Pro Digital SRL Review from an IT Perspective
Nikonians may be interested in this review of the D1x and EOS 1D from "Extreme Tech", a Ziff-Davis web site.
#1. "RE: Pro Digital SRL Review from an IT Perspective" | In response to Reply # 0jrp Charter MemberThu 14-Mar-02 07:38 PM
Thanks for the link. Interesting reading. Some data is not quite accurate, like the number of lenses in the line-up, they only counted those currently in production which obviously favors Kwanon since they changed mount. In any event I trust Nikon engineers who have not failed us in over 40 years to come up with what we need and want. Soon, the D2?!
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#2. "RE: Pro Digital SRL Review from an IT Perspective" | In response to Reply # 0Thu 14-Mar-02 10:24 PM
What I would like is a D1X priced between $500 and $800.
I am not sure that is unrealistic in a year or two. The big cost today seems to be the sensor. Its price should drop as the development costs and line tooling costs are amortized and as yields go up. Most of the rest of the camera is also electronic with parts shared with the F-5 and F-100; the costs of those parts should drop for similar reasons. The only precison mechanical/optical parts to the camera body are the shutter, mirror and mirror mechanism, the lens mount, and the prism. There is no film transport mechanism.
Of course Nikon and Canon, and any other manufacturer who enters the high end digital field, can set their prices to whatever the traffic will bear. The next few years will be "interesting".
#3. "RE: Pro Digital SRL Review from an IT Perspective" | In response to Reply # 2BJNicholls Charter MemberFri 15-Mar-02 05:16 AM
It's unrealistic to expect a camera body that has the high quality contstruction of Nikon pro cameras to cost less than the film equivalent. With the F100 going for more than $900, how do you add RGB metering, a viewfinder shutter, a vertical grip with release - then add all of the digital imaging electronics - and expect the camera to sell for less?
A DSLR that breaks the $1000 barrier will be built much more like the N65 with similar limitations on speed and performance.
#4. "RE: Pro Digital SRL Review from an IT Perspective" | In response to Reply # 3Fri 15-Mar-02 05:03 PM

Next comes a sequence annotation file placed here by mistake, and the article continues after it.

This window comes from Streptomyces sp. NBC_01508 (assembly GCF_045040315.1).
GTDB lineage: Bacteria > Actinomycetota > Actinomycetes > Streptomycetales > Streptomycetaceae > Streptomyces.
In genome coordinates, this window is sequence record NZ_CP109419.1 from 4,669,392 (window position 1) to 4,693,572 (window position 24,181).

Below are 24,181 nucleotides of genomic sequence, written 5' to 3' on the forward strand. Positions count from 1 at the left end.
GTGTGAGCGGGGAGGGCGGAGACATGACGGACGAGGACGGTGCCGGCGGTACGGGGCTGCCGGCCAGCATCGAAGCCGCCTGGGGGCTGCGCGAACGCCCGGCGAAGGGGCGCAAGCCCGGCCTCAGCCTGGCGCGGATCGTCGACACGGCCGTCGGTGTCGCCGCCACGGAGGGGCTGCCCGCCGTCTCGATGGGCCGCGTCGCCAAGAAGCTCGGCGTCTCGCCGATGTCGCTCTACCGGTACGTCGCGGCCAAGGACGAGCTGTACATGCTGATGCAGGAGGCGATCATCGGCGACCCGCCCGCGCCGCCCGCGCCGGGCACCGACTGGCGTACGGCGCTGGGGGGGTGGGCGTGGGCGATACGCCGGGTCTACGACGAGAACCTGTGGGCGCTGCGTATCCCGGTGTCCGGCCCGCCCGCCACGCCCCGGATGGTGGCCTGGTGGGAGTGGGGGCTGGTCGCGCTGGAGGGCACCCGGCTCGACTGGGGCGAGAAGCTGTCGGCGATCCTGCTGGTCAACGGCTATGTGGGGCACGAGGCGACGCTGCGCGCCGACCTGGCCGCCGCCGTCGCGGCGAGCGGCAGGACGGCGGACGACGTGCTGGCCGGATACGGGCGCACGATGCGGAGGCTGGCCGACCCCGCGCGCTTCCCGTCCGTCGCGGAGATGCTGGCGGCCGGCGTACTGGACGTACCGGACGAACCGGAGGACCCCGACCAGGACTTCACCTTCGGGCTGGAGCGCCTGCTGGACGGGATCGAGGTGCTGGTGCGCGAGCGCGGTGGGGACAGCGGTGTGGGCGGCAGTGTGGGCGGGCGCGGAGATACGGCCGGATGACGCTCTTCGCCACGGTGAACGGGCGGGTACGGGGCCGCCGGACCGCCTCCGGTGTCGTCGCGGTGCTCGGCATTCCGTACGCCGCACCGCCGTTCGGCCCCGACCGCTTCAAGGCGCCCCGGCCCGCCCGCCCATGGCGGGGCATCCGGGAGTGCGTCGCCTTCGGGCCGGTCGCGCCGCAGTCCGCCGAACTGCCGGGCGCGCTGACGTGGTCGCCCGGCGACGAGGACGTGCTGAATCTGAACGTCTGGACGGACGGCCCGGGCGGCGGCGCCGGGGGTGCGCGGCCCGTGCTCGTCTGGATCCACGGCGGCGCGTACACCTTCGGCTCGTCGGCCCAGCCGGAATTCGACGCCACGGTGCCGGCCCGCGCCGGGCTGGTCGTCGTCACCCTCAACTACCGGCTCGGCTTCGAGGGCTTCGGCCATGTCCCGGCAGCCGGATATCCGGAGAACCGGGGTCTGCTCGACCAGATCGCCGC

I disagree; I don't think it is at all unrealistic. I thought I had made my reasons clear in my original post, and I hope this post will not belabor the point.
By removing the film transport requirements, you remove much of the mechanics of the camera - mechanics is the expensive part. That leaves the shutter and mirror mechanism as the only complicated mechanics, and the mirror mechanism does not have the tight timing requirements of the shutter. It just has to get out of the way before ths shutter opens. That leaves the body, with lens mount system, the prism, the sensor and memory, and the light meter.
The sensor, memory, and your RGB light meter are electronics. The major cost of electronice is developemnt costs and setting up the production line. Since the meter is the same as the F-5, those costs have been long amortized. Memory chips are cheap even now and not likely to increase. That leaves the sensor, which is new and should drop in price over time as most electronice do.
The body can be an investment casting and that is overkill. Investment castings are not terribly expensive. Since the body no longer houses the precise mechanics of the film transport, internal machining tolerances are reduced, with the exception of areas that house the sensor, shutter mechanism, and prism. The rest of the body is simply a compartment for memory, batteries, LCD, and some switches. The only part of the body that has to be light tight is the area that houses the sensor-lightmeter-lens complex since there is no film.
The lens mount will require the same careful machining it does today, but I am sure the lines are CNC today; that reduces costs.
The pentaprism costs remain, as does the cost of the AF motor; the AF sensors are electronic.
As for viewfinder shutter, how much can that cost. All it has to do is be reasonably light tight and close at the push of a button; no real precision timing required; it can probably be stamped out. The vertical grip - nothing more than a battery compartment with a couple of switches and contacts. It's probably way over priced today for the F-100, but that's what you get when you have a sole supplier.